2. Also now available, “ED407: Writing Performance Objectives.”
This course focuses on one of the most important parts of a course: the performance objectives. It will discuss the proper procedures for writing performance objectives, while exploring the various types of learning objectives that
may be appropriate for your courses.
ED407 and ED 144 are listed under the “Instructional Planning & Design” tab in the Teaching Category.
El118 – Using Various “Realities” in Online Courses will provide you with an overview of Virtual Reality (VR), Augmented Reality (AR), and Mixed Reality (MR). With the advancements that have been made in providing reality-based instruction, this course will help instructors to stay current with the latest developments in the different types of realities that are available as instructional supports.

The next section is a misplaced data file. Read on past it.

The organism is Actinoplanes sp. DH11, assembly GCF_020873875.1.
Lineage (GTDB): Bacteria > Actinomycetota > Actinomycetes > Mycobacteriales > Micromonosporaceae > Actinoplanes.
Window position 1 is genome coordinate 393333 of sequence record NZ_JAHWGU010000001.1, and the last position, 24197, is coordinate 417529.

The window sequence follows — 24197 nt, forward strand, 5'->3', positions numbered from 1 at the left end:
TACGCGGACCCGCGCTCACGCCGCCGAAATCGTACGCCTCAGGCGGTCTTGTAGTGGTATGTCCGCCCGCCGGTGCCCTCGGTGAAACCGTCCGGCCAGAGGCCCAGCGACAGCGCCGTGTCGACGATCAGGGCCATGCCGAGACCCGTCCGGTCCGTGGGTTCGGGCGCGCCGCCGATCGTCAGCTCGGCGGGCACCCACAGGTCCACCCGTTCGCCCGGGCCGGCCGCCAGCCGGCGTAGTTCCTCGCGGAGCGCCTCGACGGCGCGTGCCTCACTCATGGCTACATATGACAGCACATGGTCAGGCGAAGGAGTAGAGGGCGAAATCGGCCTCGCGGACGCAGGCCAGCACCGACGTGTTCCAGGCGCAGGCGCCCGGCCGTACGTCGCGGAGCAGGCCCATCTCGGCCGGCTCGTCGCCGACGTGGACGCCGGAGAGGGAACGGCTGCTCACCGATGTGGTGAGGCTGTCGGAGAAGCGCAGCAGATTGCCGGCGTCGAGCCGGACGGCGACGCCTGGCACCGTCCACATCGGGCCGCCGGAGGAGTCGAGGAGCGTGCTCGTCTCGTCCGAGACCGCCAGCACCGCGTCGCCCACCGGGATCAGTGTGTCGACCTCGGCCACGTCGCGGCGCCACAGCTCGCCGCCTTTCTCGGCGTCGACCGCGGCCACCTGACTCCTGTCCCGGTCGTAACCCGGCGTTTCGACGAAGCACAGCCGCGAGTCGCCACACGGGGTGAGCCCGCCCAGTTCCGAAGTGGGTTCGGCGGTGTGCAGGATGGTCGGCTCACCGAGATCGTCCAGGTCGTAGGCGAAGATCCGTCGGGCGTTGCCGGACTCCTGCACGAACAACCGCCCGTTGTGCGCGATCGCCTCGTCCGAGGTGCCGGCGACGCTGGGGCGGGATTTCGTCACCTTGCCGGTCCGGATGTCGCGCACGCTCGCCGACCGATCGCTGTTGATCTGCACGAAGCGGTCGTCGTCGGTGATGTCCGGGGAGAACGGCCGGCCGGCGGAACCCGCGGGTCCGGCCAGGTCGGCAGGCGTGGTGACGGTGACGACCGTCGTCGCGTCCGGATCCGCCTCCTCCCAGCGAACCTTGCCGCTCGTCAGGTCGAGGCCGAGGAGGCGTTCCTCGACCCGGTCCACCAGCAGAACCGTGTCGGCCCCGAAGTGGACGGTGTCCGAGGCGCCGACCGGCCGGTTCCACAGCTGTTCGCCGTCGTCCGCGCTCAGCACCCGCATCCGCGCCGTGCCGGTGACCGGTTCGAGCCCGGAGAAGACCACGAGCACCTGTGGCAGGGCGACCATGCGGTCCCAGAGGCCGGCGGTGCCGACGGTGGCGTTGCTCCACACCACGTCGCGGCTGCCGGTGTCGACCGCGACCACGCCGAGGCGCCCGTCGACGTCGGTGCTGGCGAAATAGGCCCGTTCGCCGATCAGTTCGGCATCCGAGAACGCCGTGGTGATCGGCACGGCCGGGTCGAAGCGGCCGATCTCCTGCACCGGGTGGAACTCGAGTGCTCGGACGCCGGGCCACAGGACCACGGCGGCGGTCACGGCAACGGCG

Research published by Laura Beamer and Marshall Steinbaum describes the “drastic inequality along lines of race, gender, class and geography” that in many cases is remedies only by the presence of a proprietary college or school. The authors note the persistence of “education deserts” generates “sparse” political attention, even though the phenomenon has a great deal to with the holy grail of post-secondary education: access.
The study, entitled “Unequal and Uneven: The Geography of Higher Education Access” introduces a new metric, the SCI (school concentration index). Those markets with an SCI of 10,000 or higher are considered “education deserts.” The consequence currently applies to more than 40.8 million people in the U.S.